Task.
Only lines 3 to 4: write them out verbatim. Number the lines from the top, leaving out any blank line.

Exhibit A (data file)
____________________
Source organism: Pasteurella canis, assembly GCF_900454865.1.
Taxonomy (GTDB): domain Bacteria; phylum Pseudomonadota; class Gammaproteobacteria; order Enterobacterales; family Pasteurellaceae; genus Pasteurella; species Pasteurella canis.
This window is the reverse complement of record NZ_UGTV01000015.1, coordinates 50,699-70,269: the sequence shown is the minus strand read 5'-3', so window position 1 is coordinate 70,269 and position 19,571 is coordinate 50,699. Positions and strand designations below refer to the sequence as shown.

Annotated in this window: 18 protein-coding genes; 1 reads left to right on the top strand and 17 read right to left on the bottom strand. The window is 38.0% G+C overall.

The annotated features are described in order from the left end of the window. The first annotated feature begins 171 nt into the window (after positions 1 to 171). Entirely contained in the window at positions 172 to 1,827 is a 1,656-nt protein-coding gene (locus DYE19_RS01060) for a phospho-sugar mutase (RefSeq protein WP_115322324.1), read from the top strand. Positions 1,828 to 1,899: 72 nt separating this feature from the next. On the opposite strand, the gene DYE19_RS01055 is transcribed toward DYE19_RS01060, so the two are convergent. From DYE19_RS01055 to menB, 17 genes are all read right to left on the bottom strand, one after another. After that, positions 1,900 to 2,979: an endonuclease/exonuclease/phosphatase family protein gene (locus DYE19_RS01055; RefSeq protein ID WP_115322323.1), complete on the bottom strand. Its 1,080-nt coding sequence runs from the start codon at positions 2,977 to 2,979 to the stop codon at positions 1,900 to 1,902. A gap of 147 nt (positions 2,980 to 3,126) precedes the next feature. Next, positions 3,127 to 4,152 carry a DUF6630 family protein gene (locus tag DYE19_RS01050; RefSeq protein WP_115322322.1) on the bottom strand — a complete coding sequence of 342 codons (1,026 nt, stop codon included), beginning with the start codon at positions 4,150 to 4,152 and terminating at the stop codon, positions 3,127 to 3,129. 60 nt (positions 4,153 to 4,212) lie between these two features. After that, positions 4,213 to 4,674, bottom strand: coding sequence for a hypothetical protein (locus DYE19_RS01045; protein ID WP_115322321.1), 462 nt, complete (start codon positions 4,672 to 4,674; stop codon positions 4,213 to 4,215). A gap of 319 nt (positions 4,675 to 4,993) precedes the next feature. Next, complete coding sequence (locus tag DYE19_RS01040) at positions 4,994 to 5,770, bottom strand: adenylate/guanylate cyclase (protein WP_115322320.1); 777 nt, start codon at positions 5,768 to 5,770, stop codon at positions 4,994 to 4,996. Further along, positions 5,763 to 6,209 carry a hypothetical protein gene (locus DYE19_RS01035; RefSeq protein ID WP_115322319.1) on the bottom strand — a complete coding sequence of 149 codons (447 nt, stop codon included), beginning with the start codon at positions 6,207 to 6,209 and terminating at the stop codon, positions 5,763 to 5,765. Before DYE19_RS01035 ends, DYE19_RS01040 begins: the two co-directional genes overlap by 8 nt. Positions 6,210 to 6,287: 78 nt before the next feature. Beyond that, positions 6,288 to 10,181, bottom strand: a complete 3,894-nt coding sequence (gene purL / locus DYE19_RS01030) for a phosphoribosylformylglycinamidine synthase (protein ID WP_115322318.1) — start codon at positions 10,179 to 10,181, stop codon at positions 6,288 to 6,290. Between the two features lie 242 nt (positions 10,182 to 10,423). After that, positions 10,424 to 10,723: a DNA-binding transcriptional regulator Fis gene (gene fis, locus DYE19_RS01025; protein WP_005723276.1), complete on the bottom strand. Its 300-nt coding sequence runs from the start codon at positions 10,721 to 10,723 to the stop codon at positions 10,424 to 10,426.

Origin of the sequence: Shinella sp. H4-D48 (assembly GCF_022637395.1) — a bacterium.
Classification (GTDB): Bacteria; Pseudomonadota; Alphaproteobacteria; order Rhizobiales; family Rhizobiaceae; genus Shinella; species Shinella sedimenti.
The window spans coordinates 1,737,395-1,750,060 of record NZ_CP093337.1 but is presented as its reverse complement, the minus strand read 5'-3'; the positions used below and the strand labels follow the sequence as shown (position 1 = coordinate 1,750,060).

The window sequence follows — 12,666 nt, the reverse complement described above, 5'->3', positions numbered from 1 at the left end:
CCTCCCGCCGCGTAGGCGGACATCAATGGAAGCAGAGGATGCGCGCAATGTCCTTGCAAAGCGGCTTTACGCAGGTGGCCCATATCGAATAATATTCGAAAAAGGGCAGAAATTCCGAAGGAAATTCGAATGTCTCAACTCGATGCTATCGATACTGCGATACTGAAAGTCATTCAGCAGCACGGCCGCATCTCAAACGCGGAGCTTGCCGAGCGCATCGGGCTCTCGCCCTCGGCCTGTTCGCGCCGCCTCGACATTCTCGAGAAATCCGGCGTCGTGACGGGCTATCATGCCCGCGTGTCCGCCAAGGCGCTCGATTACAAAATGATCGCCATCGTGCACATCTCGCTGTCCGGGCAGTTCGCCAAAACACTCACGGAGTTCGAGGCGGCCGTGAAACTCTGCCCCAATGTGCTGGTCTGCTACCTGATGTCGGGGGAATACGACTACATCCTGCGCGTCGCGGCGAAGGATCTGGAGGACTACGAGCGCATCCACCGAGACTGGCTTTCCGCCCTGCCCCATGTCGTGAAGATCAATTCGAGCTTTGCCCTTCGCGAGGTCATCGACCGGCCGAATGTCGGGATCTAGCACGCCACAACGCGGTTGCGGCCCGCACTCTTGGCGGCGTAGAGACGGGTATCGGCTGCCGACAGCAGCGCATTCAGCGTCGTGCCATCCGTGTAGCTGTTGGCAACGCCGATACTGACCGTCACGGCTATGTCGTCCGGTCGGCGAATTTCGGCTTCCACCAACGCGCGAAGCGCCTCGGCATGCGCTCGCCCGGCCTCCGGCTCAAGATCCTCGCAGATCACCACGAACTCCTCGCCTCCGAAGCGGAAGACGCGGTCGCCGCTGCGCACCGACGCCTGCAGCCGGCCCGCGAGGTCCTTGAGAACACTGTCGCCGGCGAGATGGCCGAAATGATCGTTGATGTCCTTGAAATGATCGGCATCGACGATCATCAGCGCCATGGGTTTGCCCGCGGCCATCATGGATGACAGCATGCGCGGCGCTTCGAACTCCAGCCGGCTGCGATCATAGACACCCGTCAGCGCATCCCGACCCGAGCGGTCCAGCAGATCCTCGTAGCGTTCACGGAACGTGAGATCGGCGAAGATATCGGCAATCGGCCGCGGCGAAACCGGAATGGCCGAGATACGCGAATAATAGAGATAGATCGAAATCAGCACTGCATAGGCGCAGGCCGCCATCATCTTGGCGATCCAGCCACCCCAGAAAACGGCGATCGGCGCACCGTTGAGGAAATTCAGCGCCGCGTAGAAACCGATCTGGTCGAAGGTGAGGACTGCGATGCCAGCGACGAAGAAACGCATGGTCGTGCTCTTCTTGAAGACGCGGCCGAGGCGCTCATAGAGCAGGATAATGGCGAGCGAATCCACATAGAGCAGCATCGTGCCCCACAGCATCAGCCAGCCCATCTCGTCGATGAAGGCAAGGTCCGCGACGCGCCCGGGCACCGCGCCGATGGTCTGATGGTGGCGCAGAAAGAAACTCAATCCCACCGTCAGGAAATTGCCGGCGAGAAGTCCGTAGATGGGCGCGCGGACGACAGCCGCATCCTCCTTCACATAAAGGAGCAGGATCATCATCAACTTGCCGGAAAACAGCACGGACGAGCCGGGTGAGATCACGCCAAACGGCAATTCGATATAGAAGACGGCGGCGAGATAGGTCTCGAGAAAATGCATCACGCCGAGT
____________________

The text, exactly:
This window is the reverse complement of record NZ_UGTV01000015.1, coordinates 50,699-70,269: the sequence shown is the minus strand read 5'-3', so window position 1 is coordinate 70,269 and position 19,571 is coordinate 50,699. Positions and strand designations below refer to the sequence as shown.

Annotated in this window: 18 protein-coding genes; 1 reads left to right on the top strand and 17 read right to left on the bottom strand. The window is 38.0% G+C overall.